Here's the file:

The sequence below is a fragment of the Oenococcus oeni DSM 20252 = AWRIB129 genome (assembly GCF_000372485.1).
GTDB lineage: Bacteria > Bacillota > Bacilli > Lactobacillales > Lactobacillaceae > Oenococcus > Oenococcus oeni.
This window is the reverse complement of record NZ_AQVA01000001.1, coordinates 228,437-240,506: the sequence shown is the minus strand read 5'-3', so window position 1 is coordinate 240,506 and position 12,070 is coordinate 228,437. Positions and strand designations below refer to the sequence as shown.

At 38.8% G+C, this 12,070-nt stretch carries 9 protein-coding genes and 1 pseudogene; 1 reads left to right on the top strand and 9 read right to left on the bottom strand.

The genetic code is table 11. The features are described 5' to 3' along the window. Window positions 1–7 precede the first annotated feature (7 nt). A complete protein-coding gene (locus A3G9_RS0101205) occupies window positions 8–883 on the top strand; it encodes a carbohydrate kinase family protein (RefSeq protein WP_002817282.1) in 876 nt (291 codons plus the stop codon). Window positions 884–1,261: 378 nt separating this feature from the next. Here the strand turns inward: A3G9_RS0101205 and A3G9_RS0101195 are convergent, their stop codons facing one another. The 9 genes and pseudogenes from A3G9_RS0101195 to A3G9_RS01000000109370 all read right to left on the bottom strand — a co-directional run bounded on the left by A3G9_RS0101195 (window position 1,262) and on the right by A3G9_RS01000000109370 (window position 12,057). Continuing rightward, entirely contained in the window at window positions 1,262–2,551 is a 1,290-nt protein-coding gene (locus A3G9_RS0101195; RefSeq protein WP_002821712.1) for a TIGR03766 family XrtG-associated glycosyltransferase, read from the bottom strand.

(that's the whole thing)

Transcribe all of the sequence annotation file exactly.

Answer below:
The sequence below is a fragment of the Oenococcus oeni DSM 20252 = AWRIB129 genome (assembly GCF_000372485.1).
GTDB lineage: Bacteria > Bacillota > Bacilli > Lactobacillales > Lactobacillaceae > Oenococcus > Oenococcus oeni.
This window is the reverse complement of record NZ_AQVA01000001.1, coordinates 228,437-240,506: the sequence shown is the minus strand read 5'-3', so window position 1 is coordinate 240,506 and position 12,070 is coordinate 228,437. Positions and strand designations below refer to the sequence as shown.

At 38.8% G+C, this 12,070-nt stretch carries 9 protein-coding genes and 1 pseudogene; 1 reads left to right on the top strand and 9 read right to left on the bottom strand.

The genetic code is table 11. The features are described 5' to 3' along the window. Window positions 1–7 precede the first annotated feature (7 nt). A complete protein-coding gene (locus A3G9_RS0101205) occupies window positions 8–883 on the top strand; it encodes a carbohydrate kinase family protein (RefSeq protein WP_002817282.1) in 876 nt (291 codons plus the stop codon). Window positions 884–1,261: 378 nt separating this feature from the next. Here the strand turns inward: A3G9_RS0101205 and A3G9_RS0101195 are convergent, their stop codons facing one another. The 9 genes and pseudogenes from A3G9_RS0101195 to A3G9_RS01000000109370 all read right to left on the bottom strand — a co-directional run bounded on the left by A3G9_RS0101195 (window position 1,262) and on the right by A3G9_RS01000000109370 (window position 12,057). Continuing rightward, entirely contained in the window at window positions 1,262–2,551 is a 1,290-nt protein-coding gene (locus A3G9_RS0101195; RefSeq protein WP_002821712.1) for a TIGR03766 family XrtG-associated glycosyltransferase, read from the bottom strand.